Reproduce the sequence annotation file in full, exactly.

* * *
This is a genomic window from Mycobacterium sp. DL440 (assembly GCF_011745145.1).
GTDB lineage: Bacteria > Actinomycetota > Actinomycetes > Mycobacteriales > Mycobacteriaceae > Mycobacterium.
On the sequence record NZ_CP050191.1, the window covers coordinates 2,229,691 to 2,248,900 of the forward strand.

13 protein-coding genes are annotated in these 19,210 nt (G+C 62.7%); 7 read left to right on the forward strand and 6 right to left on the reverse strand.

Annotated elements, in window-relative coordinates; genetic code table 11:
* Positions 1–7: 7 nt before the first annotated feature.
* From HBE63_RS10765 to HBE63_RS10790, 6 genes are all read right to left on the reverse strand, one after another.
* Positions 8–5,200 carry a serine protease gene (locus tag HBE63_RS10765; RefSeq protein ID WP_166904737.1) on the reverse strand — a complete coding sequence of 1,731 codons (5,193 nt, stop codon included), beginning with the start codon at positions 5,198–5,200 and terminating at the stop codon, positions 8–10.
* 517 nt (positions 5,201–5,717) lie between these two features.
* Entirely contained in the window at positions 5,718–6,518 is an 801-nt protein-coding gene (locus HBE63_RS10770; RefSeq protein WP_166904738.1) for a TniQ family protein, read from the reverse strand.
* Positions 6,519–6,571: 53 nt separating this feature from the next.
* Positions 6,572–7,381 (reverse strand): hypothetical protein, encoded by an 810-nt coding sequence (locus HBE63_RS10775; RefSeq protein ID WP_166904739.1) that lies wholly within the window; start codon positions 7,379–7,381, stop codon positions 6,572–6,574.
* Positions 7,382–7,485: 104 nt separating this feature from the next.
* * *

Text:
This is a genomic window from Mycobacterium sp. DL440 (assembly GCF_011745145.1).
GTDB lineage: Bacteria > Actinomycetota > Actinomycetes > Mycobacteriales > Mycobacteriaceae > Mycobacterium.
On the sequence record NZ_CP050191.1, the window covers coordinates 2,229,691 to 2,248,900 of the forward strand.

13 protein-coding genes are annotated in these 19,210 nt (G+C 62.7%); 7 read left to right on the forward strand and 6 right to left on the reverse strand.

Annotated elements, in window-relative coordinates; genetic code table 11:
* Positions 1–7: 7 nt before the first annotated feature.
* From HBE63_RS10765 to HBE63_RS10790, 6 genes are all read right to left on the reverse strand, one after another.
* Positions 8–5,200 carry a serine protease gene (locus tag HBE63_RS10765; RefSeq protein ID WP_166904737.1) on the reverse strand — a complete coding sequence of 1,731 codons (5,193 nt, stop codon included), beginning with the start codon at positions 5,198–5,200 and terminating at the stop codon, positions 8–10.
* 517 nt (positions 5,201–5,717) lie between these two features.
* Entirely contained in the window at positions 5,718–6,518 is an 801-nt protein-coding gene (locus HBE63_RS10770; RefSeq protein WP_166904738.1) for a TniQ family protein, read from the reverse strand.
* Positions 6,519–6,571: 53 nt separating this feature from the next.
* Positions 6,572–7,381 (reverse strand): hypothetical protein, encoded by an 810-nt coding sequence (locus HBE63_RS10775; RefSeq protein ID WP_166904739.1) that lies wholly within the window; start codon positions 7,379–7,381, stop codon positions 6,572–6,574.
* Positions 7,382–7,485: 104 nt separating this feature from the next.